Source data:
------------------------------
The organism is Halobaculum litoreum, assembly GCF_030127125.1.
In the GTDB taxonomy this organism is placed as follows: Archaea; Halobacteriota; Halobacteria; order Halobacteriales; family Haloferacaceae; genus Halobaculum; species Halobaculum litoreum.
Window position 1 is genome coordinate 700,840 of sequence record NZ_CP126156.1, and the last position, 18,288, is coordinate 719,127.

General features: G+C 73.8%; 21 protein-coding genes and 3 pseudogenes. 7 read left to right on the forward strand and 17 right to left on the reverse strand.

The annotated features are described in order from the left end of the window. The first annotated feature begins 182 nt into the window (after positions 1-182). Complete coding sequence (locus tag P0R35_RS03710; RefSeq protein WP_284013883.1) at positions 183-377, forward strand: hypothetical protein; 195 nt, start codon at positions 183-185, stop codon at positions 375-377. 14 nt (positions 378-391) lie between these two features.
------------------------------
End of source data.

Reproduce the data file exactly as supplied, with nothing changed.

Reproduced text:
The organism is Halobaculum litoreum, assembly GCF_030127125.1.
In the GTDB taxonomy this organism is placed as follows: Archaea; Halobacteriota; Halobacteria; order Halobacteriales; family Haloferacaceae; genus Halobaculum; species Halobaculum litoreum.
Window position 1 is genome coordinate 700,840 of sequence record NZ_CP126156.1, and the last position, 18,288, is coordinate 719,127.

General features: G+C 73.8%; 21 protein-coding genes and 3 pseudogenes. 7 read left to right on the forward strand and 17 right to left on the reverse strand.

The annotated features are described in order from the left end of the window. The first annotated feature begins 182 nt into the window (after positions 1-182). Complete coding sequence (locus tag P0R35_RS03710; RefSeq protein WP_284013883.1) at positions 183-377, forward strand: hypothetical protein; 195 nt, start codon at positions 183-185, stop codon at positions 375-377. 14 nt (positions 378-391) lie between these two features.